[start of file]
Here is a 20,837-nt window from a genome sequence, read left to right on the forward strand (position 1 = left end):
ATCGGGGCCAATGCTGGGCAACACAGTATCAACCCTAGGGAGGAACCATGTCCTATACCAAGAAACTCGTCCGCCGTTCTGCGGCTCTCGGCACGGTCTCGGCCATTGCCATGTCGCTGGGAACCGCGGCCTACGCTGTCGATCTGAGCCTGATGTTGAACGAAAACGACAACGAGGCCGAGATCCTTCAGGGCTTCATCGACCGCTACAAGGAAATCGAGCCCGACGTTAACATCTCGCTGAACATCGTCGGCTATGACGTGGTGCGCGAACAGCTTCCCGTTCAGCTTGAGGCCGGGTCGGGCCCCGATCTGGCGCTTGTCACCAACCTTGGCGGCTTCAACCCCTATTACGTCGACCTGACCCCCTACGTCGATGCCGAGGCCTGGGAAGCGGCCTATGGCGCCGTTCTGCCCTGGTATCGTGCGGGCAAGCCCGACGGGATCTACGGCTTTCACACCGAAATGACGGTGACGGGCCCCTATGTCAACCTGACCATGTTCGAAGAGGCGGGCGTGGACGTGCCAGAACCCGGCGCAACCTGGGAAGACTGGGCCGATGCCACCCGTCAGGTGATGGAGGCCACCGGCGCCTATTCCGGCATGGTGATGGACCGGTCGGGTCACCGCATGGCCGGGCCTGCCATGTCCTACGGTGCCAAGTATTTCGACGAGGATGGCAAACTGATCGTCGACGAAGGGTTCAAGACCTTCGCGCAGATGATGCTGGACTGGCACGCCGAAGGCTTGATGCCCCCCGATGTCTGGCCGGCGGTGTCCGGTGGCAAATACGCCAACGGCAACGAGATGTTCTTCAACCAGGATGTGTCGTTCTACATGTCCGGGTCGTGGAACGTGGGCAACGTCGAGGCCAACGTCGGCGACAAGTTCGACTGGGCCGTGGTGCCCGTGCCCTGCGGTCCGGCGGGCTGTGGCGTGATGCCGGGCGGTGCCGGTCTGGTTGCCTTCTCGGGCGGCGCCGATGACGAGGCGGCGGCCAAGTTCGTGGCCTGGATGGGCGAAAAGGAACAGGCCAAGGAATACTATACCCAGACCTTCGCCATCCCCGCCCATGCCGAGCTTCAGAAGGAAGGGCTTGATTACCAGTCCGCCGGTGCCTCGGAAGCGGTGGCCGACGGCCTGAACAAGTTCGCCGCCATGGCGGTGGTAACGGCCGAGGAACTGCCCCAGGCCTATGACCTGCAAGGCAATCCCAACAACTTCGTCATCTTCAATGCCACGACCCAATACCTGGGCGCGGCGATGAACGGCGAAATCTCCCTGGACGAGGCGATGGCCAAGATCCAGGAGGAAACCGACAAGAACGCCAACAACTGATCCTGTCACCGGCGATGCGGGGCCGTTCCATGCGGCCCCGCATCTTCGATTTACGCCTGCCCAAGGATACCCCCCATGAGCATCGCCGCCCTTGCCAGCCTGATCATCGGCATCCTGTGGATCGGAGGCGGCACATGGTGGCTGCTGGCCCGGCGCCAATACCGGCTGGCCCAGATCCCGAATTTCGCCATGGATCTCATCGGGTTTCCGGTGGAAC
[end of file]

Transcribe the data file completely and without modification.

Here is a 20,837-nt window from a genome sequence, read left to right on the forward strand (position 1 = left end):
ATCGGGGCCAATGCTGGGCAACACAGTATCAACCCTAGGGAGGAACCATGTCCTATACCAAGAAACTCGTCCGCCGTTCTGCGGCTCTCGGCACGGTCTCGGCCATTGCCATGTCGCTGGGAACCGCGGCCTACGCTGTCGATCTGAGCCTGATGTTGAACGAAAACGACAACGAGGCCGAGATCCTTCAGGGCTTCATCGACCGCTACAAGGAAATCGAGCCCGACGTTAACATCTCGCTGAACATCGTCGGCTATGACGTGGTGCGCGAACAGCTTCCCGTTCAGCTTGAGGCCGGGTCGGGCCCCGATCTGGCGCTTGTCACCAACCTTGGCGGCTTCAACCCCTATTACGTCGACCTGACCCCCTACGTCGATGCCGAGGCCTGGGAAGCGGCCTATGGCGCCGTTCTGCCCTGGTATCGTGCGGGCAAGCCCGACGGGATCTACGGCTTTCACACCGAAATGACGGTGACGGGCCCCTATGTCAACCTGACCATGTTCGAAGAGGCGGGCGTGGACGTGCCAGAACCCGGCGCAACCTGGGAAGACTGGGCCGATGCCACCCGTCAGGTGATGGAGGCCACCGGCGCCTATTCCGGCATGGTGATGGACCGGTCGGGTCACCGCATGGCCGGGCCTGCCATGTCCTACGGTGCCAAGTATTTCGACGAGGATGGCAAACTGATCGTCGACGAAGGGTTCAAGACCTTCGCGCAGATGATGCTGGACTGGCACGCCGAAGGCTTGATGCCCCCCGATGTCTGGCCGGCGGTGTCCGGTGGCAAATACGCCAACGGCAACGAGATGTTCTTCAACCAGGATGTGTCGTTCTACATGTCCGGGTCGTGGAACGTGGGCAACGTCGAGGCCAACGTCGGCGACAAGTTCGACTGGGCCGTGGTGCCCGTGCCCTGCGGTCCGGCGGGCTGTGGCGTGATGCCGGGCGGTGCCGGTCTGGTTGCCTTCTCGGGCGGCGCCGATGACGAGGCGGCGGCCAAGTTCGTGGCCTGGATGGGCGAAAAGGAACAGGCCAAGGAATACTATACCCAGACCTTCGCCATCCCCGCCCATGCCGAGCTTCAGAAGGAAGGGCTTGATTACCAGTCCGCCGGTGCCTCGGAAGCGGTGGCCGACGGCCTGAACAAGTTCGCCGCCATGGCGGTGGTAACGGCCGAGGAACTGCCCCAGGCCTATGACCTGCAAGGCAATCCCAACAACTTCGTCATCTTCAATGCCACGACCCAATACCTGGGCGCGGCGATGAACGGCGAAATCTCCCTGGACGAGGCGATGGCCAAGATCCAGGAGGAAACCGACAAGAACGCCAACAACTGATCCTGTCACCGGCGATGCGGGGCCGTTCCATGCGGCCCCGCATCTTCGATTTACGCCTGCCCAAGGATACCCCCCATGAGCATCGCCGCCCTTGCCAGCCTGATCATCGGCATCCTGTGGATCGGAGGCGGCACATGGTGGCTGCTGGCCCGGCGCCAATACCGGCTGGCCCAGATCCCGAATTTCGCCATGGATCTCATCGGGTTTCCGGTGGAAC